Jay can point to academics and money. Frankly, those are supposed to be in good shape. Those are minimum standards to me, not reasons to pat an athletics director on the back. At the end of the day, the scoreboard still must be considered. I don't want to see coaches or ADs or presidents allowed to slide on egregious conduct just because they are winning. But I also don't think it's appropriate for this guy to continue to make the money he makes when Auburn is losing so big, so consistently, in so many sports.
As for RagingBull's statement, that's part of the problem. Football sucks up so much of the oxygen at Auburn that we, collectively, don't seem to care about any other scoreboard. Sure, we get excited when basketball or baseball wins. But, deep down, most folks don't care. I care. I care particularly when they are all losing this consistently.
Phillip: I should say, I agree with you in general that "basketball is not the reason," though I'd say "main" reason. For the record, I've been saying Jacobs should go since about, oh, the third quarter of the Vanderbilt game. And, frankly, I was miffed (but not surprised) to begin with that he was hired after a search that produced finalists like Radakovich and McGarity and Etheridge. Don't know all the details, but I do know that Jacobs was NOT the recommended hire of the search committee. Was he Richardson's choice? Did Richardson cave under pressure? Don't know, but I know what we're watching now on the scoreboard traces its way back through a lot of dominoes in the Auburn Dysfunction game. That's the real set of reasons I want Jay gone -- and this sorry run of scoreboards backs up the conclusion.
As an aside, PM: I really appreciate all your work and your insight. I would quibble with one approach you took over the course of the football debacle, though, and it's one you seem to repeat above. You wrote often about how Auburn people were hurting and confused. But there were a handful of columns or lines here and there where you seemed to chide the fan base for a cut-throat mentality (as with tonight's comment that it gets old to listen to this debate after every loss). know I and many other fans can be emotional and knee-jerk, but I'd ask that you realize how your seat differs from ours. Not only do you get to know all these guys personally -- which, like it or not, sometimes makes it hard for you to criticize/critique them -- but you also have a front-row seat for all these stuff that you never have to pay for. In fact, you GET PAID for it. You've noted as much, saying how fortunate you are and how much you like your job. But I'm taking this to a slightly different place: I'm saying that because of your job and your access and your seat, you can't fully understand what it is like for an Auburn alumnus/season-ticket holder to watch all this play out.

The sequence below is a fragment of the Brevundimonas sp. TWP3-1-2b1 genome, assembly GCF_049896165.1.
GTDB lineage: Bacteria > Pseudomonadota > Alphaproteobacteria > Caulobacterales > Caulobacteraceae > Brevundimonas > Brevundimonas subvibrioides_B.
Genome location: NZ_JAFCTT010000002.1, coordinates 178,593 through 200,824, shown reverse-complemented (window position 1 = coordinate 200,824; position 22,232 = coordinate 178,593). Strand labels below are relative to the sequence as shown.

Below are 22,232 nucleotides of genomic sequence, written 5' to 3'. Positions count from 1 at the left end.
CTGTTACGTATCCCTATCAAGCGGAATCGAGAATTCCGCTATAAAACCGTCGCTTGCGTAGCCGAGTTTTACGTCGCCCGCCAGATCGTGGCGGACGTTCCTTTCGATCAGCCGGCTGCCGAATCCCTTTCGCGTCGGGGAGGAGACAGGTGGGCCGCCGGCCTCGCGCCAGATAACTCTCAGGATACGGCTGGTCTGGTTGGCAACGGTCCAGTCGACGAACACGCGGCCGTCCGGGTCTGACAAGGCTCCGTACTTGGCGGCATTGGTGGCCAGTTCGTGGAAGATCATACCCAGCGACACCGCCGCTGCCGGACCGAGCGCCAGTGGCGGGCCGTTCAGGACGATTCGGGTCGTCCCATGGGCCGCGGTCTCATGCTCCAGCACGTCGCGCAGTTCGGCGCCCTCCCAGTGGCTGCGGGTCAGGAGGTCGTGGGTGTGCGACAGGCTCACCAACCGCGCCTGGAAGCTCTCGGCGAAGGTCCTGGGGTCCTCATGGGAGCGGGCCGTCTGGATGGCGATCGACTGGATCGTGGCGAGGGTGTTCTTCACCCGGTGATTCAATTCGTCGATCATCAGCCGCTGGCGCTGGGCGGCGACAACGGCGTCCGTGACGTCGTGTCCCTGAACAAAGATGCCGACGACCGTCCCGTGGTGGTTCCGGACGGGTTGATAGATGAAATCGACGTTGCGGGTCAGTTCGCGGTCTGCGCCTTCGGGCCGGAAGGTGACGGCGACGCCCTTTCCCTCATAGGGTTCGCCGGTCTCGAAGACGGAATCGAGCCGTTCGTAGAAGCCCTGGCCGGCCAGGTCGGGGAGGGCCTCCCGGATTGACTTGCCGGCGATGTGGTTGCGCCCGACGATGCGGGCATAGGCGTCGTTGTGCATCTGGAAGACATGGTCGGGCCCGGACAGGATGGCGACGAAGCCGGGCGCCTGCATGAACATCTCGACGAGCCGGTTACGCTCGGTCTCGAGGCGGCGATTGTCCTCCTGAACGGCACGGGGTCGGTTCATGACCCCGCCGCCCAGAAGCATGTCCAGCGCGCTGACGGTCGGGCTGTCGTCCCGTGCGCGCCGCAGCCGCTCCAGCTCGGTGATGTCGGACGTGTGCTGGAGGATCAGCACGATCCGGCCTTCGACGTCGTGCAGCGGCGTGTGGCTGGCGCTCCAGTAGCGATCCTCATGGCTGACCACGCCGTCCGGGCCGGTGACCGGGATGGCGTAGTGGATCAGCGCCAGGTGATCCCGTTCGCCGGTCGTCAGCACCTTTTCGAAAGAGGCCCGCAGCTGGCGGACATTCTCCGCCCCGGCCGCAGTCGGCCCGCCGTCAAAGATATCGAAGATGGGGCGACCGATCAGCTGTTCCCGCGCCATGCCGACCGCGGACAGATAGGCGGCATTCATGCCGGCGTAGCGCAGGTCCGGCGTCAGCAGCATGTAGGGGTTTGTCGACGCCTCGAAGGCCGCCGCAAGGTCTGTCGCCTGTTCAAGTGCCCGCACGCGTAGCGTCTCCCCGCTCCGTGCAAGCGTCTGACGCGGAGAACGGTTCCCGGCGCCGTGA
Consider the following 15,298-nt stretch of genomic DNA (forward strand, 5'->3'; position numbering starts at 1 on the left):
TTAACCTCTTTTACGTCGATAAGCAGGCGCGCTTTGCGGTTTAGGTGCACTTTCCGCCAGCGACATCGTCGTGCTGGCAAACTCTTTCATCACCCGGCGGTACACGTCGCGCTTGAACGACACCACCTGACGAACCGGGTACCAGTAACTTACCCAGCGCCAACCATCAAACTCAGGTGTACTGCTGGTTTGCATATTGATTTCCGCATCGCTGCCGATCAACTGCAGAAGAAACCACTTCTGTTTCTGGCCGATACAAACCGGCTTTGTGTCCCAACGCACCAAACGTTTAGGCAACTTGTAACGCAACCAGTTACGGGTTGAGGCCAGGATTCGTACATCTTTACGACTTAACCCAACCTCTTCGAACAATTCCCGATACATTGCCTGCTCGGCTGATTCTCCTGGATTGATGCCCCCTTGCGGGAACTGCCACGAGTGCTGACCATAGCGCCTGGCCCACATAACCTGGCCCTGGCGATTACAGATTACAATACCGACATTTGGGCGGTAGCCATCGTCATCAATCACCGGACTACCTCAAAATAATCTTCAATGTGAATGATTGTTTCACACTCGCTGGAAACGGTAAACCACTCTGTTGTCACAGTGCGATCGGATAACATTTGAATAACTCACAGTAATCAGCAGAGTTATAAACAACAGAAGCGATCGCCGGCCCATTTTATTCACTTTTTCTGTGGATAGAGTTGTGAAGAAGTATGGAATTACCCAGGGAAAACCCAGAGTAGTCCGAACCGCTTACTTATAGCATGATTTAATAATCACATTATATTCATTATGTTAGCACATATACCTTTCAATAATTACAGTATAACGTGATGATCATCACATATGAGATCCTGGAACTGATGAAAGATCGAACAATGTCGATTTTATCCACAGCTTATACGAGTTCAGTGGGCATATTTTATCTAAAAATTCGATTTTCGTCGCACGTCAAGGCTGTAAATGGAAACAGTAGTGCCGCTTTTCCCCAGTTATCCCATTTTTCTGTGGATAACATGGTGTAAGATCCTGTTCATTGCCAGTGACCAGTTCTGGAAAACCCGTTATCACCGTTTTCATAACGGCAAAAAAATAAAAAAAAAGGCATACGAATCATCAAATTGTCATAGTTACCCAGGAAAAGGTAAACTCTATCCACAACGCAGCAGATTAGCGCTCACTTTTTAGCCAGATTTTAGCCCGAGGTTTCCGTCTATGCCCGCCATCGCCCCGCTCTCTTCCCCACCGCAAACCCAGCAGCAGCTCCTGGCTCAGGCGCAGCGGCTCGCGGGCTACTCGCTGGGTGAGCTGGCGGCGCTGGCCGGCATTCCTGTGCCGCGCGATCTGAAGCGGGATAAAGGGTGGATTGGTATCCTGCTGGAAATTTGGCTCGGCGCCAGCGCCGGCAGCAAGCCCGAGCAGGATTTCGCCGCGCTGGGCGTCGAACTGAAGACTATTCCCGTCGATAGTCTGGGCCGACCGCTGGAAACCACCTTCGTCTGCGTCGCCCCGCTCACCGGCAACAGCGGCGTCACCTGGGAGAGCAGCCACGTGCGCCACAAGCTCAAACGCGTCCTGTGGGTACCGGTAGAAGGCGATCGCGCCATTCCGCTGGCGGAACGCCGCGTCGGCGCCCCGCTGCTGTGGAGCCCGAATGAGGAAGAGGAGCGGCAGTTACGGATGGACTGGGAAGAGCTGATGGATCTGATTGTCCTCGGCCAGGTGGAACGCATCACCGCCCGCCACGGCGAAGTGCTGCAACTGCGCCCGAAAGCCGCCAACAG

You write about it. I know you can explore it intellectually. But the nature of your job is just so different from the nature of an alumnus or fan. There are times when that means you are positioned to talk us down from our irrationalities. But there are also times when you just step back and try to analyze or assess the collective will and sentiment of the Auburn base, and assume that there is wisdom what we're saying.
This post has been edited 2 times, most recently by NOLATiger 17 months ago